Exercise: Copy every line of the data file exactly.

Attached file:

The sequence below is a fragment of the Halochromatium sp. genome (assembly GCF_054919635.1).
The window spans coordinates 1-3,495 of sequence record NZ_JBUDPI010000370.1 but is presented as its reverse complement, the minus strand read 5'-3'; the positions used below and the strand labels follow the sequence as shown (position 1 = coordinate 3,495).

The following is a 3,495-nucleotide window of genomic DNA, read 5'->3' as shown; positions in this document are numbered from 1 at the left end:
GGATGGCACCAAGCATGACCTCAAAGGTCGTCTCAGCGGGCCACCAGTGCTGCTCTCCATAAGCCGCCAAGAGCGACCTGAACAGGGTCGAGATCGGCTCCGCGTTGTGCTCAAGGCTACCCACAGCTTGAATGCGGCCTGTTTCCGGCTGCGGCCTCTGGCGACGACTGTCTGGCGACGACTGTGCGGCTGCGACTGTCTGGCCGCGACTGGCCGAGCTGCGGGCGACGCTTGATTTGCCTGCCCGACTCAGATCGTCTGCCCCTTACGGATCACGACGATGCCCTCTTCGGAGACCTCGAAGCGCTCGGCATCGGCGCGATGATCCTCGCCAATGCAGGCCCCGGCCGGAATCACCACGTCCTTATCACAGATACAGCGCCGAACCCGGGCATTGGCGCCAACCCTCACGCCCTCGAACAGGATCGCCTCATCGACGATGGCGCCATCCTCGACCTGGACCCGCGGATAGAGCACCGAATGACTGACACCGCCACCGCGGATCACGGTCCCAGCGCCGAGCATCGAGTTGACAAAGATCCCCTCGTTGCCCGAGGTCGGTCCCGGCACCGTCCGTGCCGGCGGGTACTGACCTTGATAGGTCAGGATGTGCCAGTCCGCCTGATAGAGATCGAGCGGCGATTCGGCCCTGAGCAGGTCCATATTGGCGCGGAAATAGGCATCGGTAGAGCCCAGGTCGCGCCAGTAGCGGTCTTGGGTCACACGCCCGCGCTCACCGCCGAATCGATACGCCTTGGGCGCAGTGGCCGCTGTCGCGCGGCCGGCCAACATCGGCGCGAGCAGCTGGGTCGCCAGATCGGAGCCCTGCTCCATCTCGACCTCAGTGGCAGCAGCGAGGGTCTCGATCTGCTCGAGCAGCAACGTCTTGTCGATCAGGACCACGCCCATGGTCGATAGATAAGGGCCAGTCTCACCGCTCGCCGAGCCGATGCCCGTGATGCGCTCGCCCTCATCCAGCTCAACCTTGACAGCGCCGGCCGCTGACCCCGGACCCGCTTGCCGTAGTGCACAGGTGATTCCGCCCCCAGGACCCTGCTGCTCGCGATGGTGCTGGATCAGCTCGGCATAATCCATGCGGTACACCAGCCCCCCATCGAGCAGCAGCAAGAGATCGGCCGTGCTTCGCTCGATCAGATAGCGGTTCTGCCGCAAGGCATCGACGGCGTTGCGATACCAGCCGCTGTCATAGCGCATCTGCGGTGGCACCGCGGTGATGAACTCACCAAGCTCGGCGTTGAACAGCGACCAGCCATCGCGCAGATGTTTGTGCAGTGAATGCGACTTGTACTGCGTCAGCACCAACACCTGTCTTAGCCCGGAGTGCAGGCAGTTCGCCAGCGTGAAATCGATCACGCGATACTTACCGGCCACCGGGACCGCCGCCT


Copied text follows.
The sequence below is a fragment of the Halochromatium sp. genome (assembly GCF_054919635.1).
The window spans coordinates 1-3,495 of sequence record NZ_JBUDPI010000370.1 but is presented as its reverse complement, the minus strand read 5'-3'; the positions used below and the strand labels follow the sequence as shown (position 1 = coordinate 3,495).

The following is a 3,495-nucleotide window of genomic DNA, read 5'->3' as shown; positions in this document are numbered from 1 at the left end:
GGATGGCACCAAGCATGACCTCAAAGGTCGTCTCAGCGGGCCACCAGTGCTGCTCTCCATAAGCCGCCAAGAGCGACCTGAACAGGGTCGAGATCGGCTCCGCGTTGTGCTCAAGGCTACCCACAGCTTGAATGCGGCCTGTTTCCGGCTGCGGCCTCTGGCGACGACTGTCTGGCGACGACTGTGCGGCTGCGACTGTCTGGCCGCGACTGGCCGAGCTGCGGGCGACGCTTGATTTGCCTGCCCGACTCAGATCGTCTGCCCCTTACGGATCACGACGATGCCCTCTTCGGAGACCTCGAAGCGCTCGGCATCGGCGCGATGATCCTCGCCAATGCAGGCCCCGGCCGGAATCACCACGTCCTTATCACAGATACAGCGCCGAACCCGGGCATTGGCGCCAACCCTCACGCCCTCGAACAGGATCGCCTCATCGACGATGGCGCCATCCTCGACCTGGACCCGCGGATAGAGCACCGAATGACTGACACCGCCACCGCGGATCACGGTCCCAGCGCCGAGCATCGAGTTGACAAAGATCCCCTCGTTGCCCGAGGTCGGTCCCGGCACCGTCCGTGCCGGCGGGTACTGACCTTGATAGGTCAGGATGTGCCAGTCCGCCTGATAGAGATCGAGCGGCGATTCGGCCCTGAGCAGGTCCATATTGGCGCGGAAATAGGCATCGGTAGAGCCCAGGTCGCGCCAGTAGCGGTCTTGGGTCACACGCCCGCGCTCACCGCCGAATCGATACGCCTTGGGCGCAGTGGCCGCTGTCGCGCGGCCGGCCAACATCGGCGCGAGCAGCTGGGTCGCCAGATCGGAGCCCTGCTCCATCTCGACCTCAGTGGCAGCAGCGAGGGTCTCGATCTGCTCGAGCAGCAACGTCTTGTCGATCAGGACCACGCCCATGGTCGATAGATAAGGGCCAGTCTCACCGCTCGCCGAGCCGATGCCCGTGATGCGCTCGCCCTCATCCAGCTCAACCTTGACAGCGCCGGCCGCTGACCCCGGACCCGCTTGCCGTAGTGCACAGGTGATTCCGCCCCCAGGACCCTGCTGCTCGCGATGGTGCTGGATCAGCTCGGCATAATCCATGCGGTACACCAGCCCCCCATCGAGCAGCAGCAAGAGATCGGCCGTGCTTCGCTCGATCAGATAGCGGTTCTGCCGCAAGGCATCGACGGCGTTGCGATACCAGCCGCTGTCATAGCGCATCTGCGGTGGCACCGCGGTGATGAACTCACCAAGCTCGGCGTTGAACAGCGACCAGCCATCGCGCAGATGTTTGTGCAGTGAATGCGACTTGTACTGCGTCAGCACCAACACCTGTCTTAGCCCGGAGTGCAGGCAGTTCGCCAGCGTGAAATCGATCACGCGATACTTACCGGCCACCGGGACCGCCGCCT